Roger Gilbert was invited to participate on the recent round of VIV Roadshows, speaking in Abuja, Nigeria at the beginning of January 2014 and more recently at the IPPE’s VIV Pig Production Summit USA. His topic was: ‘The role of a robust compound feed to meet the needs of a growing world population’ and based on survey results from Alltech’s feed survey showing world production in 2013 at 963 million tonnes. 

Roger Gilbert

Roger Gilbert

Looking at production statistics and population figures in isolation does not provide us with a clear view of where we have come from and where we are likely to end up in a world that is being challenged to feed itself adequately.

Static figures do not encourage us to address issues that are looming.
I’m of the view that information is knowledge, knowledge brings responsibility, and together provides us with influence and power to bring about change. If we ‘know’ we have a responsibility to ‘act’.

Nigeria represents one of the few countries on the planet that is adding substantially and significantly to its population base. In the next decade it is projected by the US Census Bureau to add 50 million people to its current 177 million population base and by 2050 challenge the USA for the third most populated country at just under 400 million people! It’s an issue that our industry, and the food industry in general – both in Nigeria and globally – will have to address.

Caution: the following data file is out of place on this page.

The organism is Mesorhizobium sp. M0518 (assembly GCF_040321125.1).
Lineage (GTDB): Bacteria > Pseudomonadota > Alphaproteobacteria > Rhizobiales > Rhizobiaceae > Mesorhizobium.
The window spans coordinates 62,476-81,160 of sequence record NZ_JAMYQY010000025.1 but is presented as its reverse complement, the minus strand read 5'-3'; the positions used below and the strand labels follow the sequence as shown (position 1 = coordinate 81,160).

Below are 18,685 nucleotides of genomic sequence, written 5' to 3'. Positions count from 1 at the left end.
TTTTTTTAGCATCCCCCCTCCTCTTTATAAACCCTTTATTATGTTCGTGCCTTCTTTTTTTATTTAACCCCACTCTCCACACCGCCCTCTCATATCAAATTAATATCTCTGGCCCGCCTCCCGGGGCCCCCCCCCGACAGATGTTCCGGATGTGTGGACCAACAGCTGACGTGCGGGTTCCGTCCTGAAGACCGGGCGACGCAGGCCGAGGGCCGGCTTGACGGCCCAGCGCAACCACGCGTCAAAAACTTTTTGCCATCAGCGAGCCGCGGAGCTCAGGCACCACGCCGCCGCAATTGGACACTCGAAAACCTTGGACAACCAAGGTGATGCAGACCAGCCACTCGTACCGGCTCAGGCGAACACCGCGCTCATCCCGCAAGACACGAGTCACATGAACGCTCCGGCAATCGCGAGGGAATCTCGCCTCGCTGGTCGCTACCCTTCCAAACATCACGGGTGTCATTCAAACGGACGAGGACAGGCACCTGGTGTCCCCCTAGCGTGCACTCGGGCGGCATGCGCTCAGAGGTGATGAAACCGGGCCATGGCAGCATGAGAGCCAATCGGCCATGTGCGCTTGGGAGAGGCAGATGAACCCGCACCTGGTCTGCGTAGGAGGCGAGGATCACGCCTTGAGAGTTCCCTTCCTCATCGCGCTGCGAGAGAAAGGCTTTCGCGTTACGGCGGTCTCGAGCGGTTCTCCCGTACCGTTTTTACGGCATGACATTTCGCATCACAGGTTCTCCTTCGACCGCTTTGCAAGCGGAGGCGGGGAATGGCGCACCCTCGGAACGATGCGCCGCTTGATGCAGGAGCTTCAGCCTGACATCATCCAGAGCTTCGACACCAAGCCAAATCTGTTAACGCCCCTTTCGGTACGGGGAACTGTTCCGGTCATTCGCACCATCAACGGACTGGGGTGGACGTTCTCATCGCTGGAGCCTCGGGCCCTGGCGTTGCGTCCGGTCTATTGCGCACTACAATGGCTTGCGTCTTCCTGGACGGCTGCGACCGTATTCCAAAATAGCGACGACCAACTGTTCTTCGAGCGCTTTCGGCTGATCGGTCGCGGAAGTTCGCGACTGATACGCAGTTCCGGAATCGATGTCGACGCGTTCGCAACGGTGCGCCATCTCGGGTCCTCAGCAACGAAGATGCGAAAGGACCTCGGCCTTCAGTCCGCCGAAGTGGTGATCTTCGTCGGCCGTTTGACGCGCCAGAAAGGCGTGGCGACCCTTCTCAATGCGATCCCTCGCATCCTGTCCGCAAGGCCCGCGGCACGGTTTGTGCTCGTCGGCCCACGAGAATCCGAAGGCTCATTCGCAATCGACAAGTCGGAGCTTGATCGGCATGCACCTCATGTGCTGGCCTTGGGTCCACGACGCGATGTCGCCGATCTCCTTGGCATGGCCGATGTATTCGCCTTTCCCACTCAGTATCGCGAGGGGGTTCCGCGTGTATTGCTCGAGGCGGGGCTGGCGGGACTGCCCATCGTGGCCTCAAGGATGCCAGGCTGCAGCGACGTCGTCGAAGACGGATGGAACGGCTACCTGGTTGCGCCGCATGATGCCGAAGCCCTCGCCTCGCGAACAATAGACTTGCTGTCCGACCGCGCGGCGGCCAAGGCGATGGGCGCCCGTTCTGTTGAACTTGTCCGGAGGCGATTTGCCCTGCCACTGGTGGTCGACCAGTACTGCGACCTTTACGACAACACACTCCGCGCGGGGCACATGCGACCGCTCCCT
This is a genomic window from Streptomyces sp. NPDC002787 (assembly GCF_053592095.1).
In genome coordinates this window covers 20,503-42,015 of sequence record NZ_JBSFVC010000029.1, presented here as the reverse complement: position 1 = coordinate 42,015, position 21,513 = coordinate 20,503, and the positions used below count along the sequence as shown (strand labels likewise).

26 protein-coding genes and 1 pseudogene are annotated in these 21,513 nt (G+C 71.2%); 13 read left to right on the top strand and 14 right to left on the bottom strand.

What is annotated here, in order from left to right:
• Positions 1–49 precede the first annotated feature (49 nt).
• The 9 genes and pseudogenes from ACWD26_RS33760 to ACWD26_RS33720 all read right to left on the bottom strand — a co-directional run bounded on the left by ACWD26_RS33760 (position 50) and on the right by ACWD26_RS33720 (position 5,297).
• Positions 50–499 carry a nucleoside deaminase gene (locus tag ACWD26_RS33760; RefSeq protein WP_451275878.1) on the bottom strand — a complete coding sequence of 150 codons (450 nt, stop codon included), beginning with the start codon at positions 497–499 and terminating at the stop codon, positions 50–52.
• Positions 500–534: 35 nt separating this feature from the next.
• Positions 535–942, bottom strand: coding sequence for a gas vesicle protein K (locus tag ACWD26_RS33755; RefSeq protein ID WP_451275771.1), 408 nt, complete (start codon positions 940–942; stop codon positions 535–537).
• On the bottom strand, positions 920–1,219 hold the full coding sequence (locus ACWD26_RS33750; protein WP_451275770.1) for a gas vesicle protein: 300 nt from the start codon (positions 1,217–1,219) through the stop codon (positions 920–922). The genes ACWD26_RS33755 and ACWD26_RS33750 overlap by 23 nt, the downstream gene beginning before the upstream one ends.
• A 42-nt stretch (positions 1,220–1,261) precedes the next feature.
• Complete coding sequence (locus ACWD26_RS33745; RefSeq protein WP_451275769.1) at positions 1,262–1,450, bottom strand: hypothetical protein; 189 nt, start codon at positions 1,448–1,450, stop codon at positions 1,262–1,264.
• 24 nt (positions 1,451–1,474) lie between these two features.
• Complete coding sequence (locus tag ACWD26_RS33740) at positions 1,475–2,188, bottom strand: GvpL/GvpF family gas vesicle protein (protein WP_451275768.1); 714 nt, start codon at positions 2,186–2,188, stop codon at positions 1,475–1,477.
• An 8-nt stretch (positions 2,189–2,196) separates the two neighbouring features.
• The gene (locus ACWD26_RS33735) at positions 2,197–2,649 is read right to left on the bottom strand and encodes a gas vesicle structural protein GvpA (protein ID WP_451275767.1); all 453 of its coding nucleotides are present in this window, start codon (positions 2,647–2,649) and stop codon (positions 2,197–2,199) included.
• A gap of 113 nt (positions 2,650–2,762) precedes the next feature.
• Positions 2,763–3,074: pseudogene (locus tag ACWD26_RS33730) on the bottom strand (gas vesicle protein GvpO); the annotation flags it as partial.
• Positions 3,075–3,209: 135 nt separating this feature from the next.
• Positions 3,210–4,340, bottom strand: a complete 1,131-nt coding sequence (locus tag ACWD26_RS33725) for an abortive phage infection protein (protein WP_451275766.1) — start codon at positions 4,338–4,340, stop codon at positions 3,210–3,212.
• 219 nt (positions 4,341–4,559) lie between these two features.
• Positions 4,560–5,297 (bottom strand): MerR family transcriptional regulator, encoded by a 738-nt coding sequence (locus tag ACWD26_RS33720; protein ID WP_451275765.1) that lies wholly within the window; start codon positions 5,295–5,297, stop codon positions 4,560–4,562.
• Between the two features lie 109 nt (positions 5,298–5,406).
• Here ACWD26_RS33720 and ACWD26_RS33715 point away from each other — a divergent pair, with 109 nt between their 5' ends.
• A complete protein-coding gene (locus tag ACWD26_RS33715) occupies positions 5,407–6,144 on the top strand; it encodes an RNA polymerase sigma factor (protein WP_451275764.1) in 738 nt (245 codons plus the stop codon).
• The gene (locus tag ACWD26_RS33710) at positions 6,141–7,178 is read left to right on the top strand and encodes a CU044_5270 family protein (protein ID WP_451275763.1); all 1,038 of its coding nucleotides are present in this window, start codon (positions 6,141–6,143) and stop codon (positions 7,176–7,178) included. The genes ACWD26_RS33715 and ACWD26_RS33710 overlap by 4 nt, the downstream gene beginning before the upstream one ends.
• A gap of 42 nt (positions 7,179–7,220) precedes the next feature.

Nigeria is just one example, an extreme one, of what is likely to happen in developing countries over the next 35 years.

However, there is good news for Africa. From the FAO, and surveying the first 12 years of the 21st century, Africa IS increasing its production of foodstuffs faster than anywhere else on the planet. The area being harvested is increasing at twice the rate of that of any other region while two regions – the Americas and Europe – show no increase in area harvested at all.

Product quality is also improving at the fastest rate in this region while yield increases are matching those being achieved in the America and Asia.

Click to expand
Nigeria population growth

While world food production growth is increasing on average at 2.1 percent per year, Africa is moving ahead at 3.5 percent – and Nigeria is in amongst the countries achieve these higher-than-average increases.

Food consumption per capita based on an index of 2004-06, shows Africa achieving the fastest and most sustained growth rising from 78kg/head to 117kg/head since 1992.

As we are addressing compound feed production it is interesting to see what is happening to the consumption of meat and eggs. Total food supply has doubled in that period to 1.4 million tonnes and per capita consumption of meat up from 7.4kg/head to almost 9kg/head.